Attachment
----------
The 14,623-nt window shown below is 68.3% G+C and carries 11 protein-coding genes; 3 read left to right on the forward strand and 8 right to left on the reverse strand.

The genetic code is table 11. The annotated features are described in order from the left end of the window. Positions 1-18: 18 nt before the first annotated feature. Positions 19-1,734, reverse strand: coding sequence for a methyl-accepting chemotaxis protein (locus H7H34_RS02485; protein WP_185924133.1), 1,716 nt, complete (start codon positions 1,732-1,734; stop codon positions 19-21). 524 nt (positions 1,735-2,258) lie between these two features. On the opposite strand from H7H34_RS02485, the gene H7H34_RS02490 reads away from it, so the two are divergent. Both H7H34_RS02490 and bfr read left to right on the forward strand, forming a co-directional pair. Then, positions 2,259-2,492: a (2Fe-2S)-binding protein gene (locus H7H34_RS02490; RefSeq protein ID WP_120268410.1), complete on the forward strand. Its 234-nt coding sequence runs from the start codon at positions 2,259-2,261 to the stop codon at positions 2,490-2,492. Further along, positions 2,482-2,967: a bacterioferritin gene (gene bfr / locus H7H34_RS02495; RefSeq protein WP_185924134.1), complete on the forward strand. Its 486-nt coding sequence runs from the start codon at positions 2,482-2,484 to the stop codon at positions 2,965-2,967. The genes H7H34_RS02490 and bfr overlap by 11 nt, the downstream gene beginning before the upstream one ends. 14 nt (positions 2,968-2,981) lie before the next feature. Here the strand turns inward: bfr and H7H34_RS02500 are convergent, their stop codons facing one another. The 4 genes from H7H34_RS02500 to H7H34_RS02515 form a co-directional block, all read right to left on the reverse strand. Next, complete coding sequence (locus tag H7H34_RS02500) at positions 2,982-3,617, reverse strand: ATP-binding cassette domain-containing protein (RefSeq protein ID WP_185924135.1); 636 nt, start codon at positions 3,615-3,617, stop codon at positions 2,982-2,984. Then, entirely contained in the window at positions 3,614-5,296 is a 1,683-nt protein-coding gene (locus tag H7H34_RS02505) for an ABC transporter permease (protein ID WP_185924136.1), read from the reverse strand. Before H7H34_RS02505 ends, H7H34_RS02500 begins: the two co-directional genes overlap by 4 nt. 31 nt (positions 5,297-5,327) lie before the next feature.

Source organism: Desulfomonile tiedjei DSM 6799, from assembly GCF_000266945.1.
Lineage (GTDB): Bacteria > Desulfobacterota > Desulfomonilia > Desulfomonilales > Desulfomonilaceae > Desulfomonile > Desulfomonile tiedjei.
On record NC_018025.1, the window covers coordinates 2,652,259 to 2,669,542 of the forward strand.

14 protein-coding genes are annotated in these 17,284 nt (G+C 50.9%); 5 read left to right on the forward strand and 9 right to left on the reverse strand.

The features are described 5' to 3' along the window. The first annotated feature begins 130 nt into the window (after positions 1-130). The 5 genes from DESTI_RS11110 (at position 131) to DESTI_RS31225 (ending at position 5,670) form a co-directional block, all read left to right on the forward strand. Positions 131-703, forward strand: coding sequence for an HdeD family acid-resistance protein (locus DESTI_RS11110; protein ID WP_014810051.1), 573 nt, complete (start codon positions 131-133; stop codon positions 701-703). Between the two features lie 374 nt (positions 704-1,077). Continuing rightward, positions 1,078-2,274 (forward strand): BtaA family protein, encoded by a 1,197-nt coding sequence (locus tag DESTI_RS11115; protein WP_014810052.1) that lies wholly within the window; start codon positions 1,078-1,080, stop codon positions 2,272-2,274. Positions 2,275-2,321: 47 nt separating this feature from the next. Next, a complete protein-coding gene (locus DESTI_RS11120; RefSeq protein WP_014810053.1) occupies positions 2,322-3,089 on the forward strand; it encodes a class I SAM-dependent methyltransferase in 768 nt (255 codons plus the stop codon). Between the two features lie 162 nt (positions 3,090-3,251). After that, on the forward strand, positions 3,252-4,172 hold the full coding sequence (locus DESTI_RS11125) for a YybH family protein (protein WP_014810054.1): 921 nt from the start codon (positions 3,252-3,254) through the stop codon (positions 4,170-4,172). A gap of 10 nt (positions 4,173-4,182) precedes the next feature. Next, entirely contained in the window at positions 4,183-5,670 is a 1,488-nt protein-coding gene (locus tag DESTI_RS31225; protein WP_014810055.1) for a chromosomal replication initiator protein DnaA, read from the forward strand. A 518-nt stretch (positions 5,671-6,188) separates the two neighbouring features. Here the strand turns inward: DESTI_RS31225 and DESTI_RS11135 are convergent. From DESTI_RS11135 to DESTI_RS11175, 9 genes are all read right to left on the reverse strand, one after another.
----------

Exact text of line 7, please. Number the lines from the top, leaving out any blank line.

The features are described 5' to 3' along the window. The first annotated feature begins 130 nt into the window (after positions 1-130). The 5 genes from DESTI_RS11110 (at position 131) to DESTI_RS31225 (ending at position 5,670) form a co-directional block, all read left to right on the forward strand. Positions 131-703, forward strand: coding sequence for an HdeD family acid-resistance protein (locus DESTI_RS11110; protein ID WP_014810051.1), 573 nt, complete (start codon positions 131-133; stop codon positions 701-703). Between the two features lie 374 nt (positions 704-1,077). Continuing rightward, positions 1,078-2,274 (forward strand): BtaA family protein, encoded by a 1,197-nt coding sequence (locus tag DESTI_RS11115; protein WP_014810052.1) that lies wholly within the window; start codon positions 1,078-1,080, stop codon positions 2,272-2,274. Positions 2,275-2,321: 47 nt separating this feature from the next. Next, a complete protein-coding gene (locus DESTI_RS11120; RefSeq protein WP_014810053.1) occupies positions 2,322-3,089 on the forward strand; it encodes a class I SAM-dependent methyltransferase in 768 nt (255 codons plus the stop codon). Between the two features lie 162 nt (positions 3,090-3,251). After that, on the forward strand, positions 3,252-4,172 hold the full coding sequence (locus DESTI_RS11125) for a YybH family protein (protein WP_014810054.1): 921 nt from the start codon (positions 3,252-3,254) through the stop codon (positions 4,170-4,172). A gap of 10 nt (positions 4,173-4,182) precedes the next feature. Next, entirely contained in the window at positions 4,183-5,670 is a 1,488-nt protein-coding gene (locus tag DESTI_RS31225; protein WP_014810055.1) for a chromosomal replication initiator protein DnaA, read from the forward strand. A 518-nt stretch (positions 5,671-6,188) separates the two neighbouring features. Here the strand turns inward: DESTI_RS31225 and DESTI_RS11135 are convergent. From DESTI_RS11135 to DESTI_RS11175, 9 genes are all read right to left on the reverse strand, one after another.